Oral ponesimod in relapsing-remitting multiple sclerosis: a randomised phase II trial.
Bottom Line: The time to first confirmed relapse was increased with ponesimod compared with placebo.Once-daily treatment with ponesimod 10, 20 or 40 mg significantly reduced the number of new T1 Gd+ lesions and showed a beneficial effect on clinical endpoints.NCT01006265.
Affiliation: Department of Clinical Neurosciences, Karolinska Institute, Stockholm, Sweden.Show MeSH
Related in: MedlinePlus
Mentions: In the ponesimod groups, the mean cumulative number of new T1 Gd+ lesions at weeks 12–24 was lower in the ponesimod 10 mg (3.5), 20 mg (1.1) and 40 mg (1.4) groups compared with the placebo group (6.2) (figure 3A); the cumulative number of new T1 Gd+ lesions was significantly reduced by 43% with ponesimod 10 mg (treatment effect [ratio] 0.57, 95% CI 0.337 to 0.952; p=0.0318), by 83% with ponesimod 20 mg (treatment effect [ratio] 0.17, 95% CI 0.100 to 0.289; p<0.0001) and by 77% with ponesimod 40 mg (treatment effect [ratio] 0.23, 95% CI 0.133 to 0.384; p<0.0001) compared with placebo (figure 3A). Exploratory analyses showed a significant dose–response relationship (p<0.0001) for the primary endpoint (figure 3B). The ARR was numerically lower in each ponesimod group compared with placebo: the ARR was reduced by 37% with ponesimod 10 mg (p=0.1619), by 21% with ponesimod 20 mg (p=0.4420) and by 52% (p=0.0363) with ponesimod 40 mg (table 2).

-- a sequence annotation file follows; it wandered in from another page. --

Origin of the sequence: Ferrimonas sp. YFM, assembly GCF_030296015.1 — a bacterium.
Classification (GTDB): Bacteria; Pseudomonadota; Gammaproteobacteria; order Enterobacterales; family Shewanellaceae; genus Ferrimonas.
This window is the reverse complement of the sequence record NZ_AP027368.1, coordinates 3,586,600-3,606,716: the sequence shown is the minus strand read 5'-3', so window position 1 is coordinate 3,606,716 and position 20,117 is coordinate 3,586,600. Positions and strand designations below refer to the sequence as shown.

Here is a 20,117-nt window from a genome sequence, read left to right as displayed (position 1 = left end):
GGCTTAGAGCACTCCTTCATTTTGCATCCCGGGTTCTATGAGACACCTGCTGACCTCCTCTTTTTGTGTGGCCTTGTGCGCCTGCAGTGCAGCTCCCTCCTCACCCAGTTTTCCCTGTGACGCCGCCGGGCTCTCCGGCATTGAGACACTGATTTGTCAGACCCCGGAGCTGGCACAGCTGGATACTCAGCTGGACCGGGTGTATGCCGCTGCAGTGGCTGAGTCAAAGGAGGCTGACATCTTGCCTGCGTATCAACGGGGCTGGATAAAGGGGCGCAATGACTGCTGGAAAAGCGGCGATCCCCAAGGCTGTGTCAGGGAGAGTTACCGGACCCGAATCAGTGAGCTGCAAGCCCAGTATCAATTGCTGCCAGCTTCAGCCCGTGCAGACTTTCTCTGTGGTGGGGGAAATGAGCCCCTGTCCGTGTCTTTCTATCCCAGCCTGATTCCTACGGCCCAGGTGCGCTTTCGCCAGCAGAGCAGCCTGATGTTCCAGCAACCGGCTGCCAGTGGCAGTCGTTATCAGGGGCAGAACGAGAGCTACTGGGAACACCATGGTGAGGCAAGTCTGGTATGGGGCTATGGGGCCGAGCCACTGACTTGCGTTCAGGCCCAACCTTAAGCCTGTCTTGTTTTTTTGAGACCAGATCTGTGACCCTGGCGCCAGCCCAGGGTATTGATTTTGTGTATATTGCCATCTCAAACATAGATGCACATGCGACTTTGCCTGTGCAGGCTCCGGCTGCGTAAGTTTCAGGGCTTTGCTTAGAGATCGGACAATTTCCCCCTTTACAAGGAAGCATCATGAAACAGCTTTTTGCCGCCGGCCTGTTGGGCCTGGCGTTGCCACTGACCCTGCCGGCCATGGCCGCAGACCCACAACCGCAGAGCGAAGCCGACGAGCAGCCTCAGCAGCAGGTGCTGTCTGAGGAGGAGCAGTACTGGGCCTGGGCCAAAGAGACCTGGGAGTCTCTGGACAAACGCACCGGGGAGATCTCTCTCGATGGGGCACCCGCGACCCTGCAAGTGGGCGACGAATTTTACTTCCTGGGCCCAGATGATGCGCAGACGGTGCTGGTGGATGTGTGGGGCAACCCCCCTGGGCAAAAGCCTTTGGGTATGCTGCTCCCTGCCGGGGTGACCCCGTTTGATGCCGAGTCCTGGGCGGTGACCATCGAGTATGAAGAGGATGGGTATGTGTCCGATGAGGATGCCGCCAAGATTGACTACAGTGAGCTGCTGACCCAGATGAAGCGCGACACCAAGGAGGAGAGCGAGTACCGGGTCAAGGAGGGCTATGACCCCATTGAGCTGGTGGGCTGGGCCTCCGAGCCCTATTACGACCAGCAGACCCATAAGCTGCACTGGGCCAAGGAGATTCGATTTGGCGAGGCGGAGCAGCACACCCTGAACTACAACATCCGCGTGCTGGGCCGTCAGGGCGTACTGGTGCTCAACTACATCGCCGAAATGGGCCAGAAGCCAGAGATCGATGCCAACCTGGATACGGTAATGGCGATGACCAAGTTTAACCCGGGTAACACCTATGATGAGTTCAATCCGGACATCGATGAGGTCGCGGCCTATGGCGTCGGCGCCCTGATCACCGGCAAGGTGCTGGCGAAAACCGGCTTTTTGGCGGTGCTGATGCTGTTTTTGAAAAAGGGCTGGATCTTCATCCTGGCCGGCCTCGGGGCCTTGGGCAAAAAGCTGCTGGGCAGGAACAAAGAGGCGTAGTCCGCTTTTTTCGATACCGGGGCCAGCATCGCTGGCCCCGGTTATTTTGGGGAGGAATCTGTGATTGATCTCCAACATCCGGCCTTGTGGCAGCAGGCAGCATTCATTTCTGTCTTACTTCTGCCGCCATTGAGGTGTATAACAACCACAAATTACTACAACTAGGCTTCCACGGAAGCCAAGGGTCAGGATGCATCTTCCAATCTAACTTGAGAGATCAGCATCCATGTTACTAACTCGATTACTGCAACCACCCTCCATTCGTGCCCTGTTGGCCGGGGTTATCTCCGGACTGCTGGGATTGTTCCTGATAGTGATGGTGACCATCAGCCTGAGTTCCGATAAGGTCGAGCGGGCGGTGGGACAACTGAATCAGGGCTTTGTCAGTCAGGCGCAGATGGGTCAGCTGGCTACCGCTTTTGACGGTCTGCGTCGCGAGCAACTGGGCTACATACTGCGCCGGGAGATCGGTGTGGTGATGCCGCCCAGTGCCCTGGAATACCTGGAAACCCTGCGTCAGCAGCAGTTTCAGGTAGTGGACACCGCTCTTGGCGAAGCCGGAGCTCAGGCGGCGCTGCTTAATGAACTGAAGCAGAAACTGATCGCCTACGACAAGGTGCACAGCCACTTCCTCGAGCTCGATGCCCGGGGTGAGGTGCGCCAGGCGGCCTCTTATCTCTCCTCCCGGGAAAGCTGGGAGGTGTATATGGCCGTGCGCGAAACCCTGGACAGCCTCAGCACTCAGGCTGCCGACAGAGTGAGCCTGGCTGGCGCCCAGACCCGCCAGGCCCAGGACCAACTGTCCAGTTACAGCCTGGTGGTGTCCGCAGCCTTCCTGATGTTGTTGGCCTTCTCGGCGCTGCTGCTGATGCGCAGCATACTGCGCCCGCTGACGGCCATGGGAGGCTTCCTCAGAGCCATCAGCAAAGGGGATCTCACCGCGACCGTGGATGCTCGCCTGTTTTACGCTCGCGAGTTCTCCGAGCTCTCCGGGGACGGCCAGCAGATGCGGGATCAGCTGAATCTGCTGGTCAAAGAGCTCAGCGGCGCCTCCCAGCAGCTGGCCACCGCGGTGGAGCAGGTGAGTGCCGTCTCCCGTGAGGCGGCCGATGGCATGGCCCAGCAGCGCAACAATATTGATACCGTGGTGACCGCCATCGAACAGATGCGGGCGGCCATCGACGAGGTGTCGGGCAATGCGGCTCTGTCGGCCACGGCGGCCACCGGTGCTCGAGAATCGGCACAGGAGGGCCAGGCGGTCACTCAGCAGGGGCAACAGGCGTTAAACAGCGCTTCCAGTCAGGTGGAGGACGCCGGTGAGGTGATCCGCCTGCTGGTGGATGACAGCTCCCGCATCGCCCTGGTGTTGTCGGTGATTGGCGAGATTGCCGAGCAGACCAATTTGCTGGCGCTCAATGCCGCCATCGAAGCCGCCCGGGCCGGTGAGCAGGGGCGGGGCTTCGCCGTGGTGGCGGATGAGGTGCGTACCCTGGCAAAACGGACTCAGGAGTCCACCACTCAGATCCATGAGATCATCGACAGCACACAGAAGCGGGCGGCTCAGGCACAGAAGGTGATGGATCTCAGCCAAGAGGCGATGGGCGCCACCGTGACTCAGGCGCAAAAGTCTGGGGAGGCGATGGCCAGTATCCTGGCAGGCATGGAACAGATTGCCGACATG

Affiliation: Department of Clinical Neurosciences, Karolinska Institute, Stockholm, Sweden.